Seagate's Cheetah adds new spots
New disk drives, business as usual
While coping with the executive disarray of changing its CEO and COO, Seagate has also found time to announce a couple of new disk drives - a 600GB Cheetah 15,000rpm drive along with a new 10,000rpm version.
Cheetah drives are Seagate's mainstream 3.5in business drives, spinning at 10,000rpm (10k) and 15,000rpm (15k), compared to the more capacious Barracudas spinning at 7200rpm.
Seagate is engaged in a bit of across-the-board capacity upgrading as the Barracuda has just received a capacity boost with a 500GB two-platter model announced and an implied 2TB model on the way to replace the existing 1.5TB product.
The Cheetah 15K.6 is the sixth-generation Cheetah, spinning at 15,000rpm and offering 147, 300 or 450GB capacity accessed through 4Gb/s Fibre Channel (FC) or 3Gb/s SAS. It also has a full disk encryption (FDE) option. The Cheetah NS spins at 10k, offers the same interfaces and capacities of 300 or 400GB. This product is optimised for lower power-consumption. Seagate punts it for NAS and direct-attached strage needs with the 15k positioned for NAS and SAn use.
There is a second generation NS product coming, the NS.2, and a seventh generation Cheetah 15K.7. Both will offer increased capacity, up to 600GB. Both get a faster SAS II interface running at 6Gb/s. The NS.2 gets PowerTrim technology from the Cheetah 15K line which is claimed to reduce the power draw by up to 20 per cent compared to the previous NS product. It also gets the encryption option as Seagate tries to maximise its sales appeal.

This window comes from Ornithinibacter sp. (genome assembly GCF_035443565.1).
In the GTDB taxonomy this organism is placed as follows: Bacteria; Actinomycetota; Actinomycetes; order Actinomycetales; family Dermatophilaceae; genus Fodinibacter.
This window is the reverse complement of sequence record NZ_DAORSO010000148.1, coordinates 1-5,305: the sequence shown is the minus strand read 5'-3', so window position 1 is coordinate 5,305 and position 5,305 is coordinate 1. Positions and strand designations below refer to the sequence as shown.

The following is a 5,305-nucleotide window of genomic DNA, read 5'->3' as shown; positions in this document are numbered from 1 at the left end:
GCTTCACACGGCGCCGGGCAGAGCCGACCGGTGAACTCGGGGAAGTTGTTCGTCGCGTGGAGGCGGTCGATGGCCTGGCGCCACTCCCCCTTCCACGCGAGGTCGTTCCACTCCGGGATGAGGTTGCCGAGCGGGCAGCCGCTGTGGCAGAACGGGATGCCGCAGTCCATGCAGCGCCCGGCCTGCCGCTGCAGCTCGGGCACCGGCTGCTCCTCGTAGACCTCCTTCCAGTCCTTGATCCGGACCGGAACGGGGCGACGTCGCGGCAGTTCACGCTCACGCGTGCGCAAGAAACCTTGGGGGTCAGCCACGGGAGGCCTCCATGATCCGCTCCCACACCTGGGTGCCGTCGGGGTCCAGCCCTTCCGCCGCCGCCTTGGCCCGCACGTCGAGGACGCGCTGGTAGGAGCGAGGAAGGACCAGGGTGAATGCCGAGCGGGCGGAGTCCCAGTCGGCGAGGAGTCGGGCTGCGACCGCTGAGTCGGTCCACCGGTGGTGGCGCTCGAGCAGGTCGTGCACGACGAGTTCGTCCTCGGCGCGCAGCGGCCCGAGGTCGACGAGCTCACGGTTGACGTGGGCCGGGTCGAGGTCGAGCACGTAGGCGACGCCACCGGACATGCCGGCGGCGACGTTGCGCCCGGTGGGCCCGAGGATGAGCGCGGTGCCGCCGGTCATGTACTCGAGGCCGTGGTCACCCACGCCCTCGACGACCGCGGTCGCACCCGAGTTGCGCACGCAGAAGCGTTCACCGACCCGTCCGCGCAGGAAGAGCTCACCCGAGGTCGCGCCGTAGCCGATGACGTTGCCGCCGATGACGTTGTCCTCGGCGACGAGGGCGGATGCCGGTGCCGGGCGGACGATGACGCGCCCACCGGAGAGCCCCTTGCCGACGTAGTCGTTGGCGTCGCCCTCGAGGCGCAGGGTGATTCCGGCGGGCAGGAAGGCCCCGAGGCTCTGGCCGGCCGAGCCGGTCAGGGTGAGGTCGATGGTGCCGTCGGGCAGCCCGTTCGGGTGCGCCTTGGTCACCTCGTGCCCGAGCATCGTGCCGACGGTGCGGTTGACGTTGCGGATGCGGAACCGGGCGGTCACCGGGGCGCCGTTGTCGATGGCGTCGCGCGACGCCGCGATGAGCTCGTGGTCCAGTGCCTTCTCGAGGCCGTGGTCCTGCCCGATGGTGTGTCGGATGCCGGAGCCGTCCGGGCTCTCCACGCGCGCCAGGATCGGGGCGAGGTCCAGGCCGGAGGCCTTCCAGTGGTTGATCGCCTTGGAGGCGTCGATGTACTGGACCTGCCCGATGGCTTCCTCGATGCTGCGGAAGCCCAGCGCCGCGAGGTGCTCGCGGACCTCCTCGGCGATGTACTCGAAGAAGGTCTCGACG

Seagate expects 3.5in enterprise drives to have roughly 45 per cent of the enterprise market in 2009, down from the slightly more than half they claimed in 2008. There will be a fairly steep decline in 3.5in enterprise shipments in 2010 as customers adopt smaller 2.5in drives which offer more IOPS from a drive shelf. Seagate thinks this will be the year that enterprises take more 2.5in than 3.5in drives.
This is consequent on storage array vendors adopting them. It seems likely that they will be offering roughly equivalent capacities per drive to today's 3.5in drives by then which would help.
The 3.5in drive enterprise market will then continue to decline in 2011 and 2012 after which it may well disappear.
Will we see short-stroked 2.5in drives? That's a tactic used to speed disk I/O by only putting data on the fastest-accessed tracks. If it is done then it drives up the cost/GB and narrows the price gap between 2.5in HDDs and 2.5in solid state drives (SSDs).
The Cheetah NS.2 is said to be becoming available this week with the 15K.7 shipping to the channel next quarter. Seagate has not released any pricing information. ®
Sponsored: DevOps and continuous delivery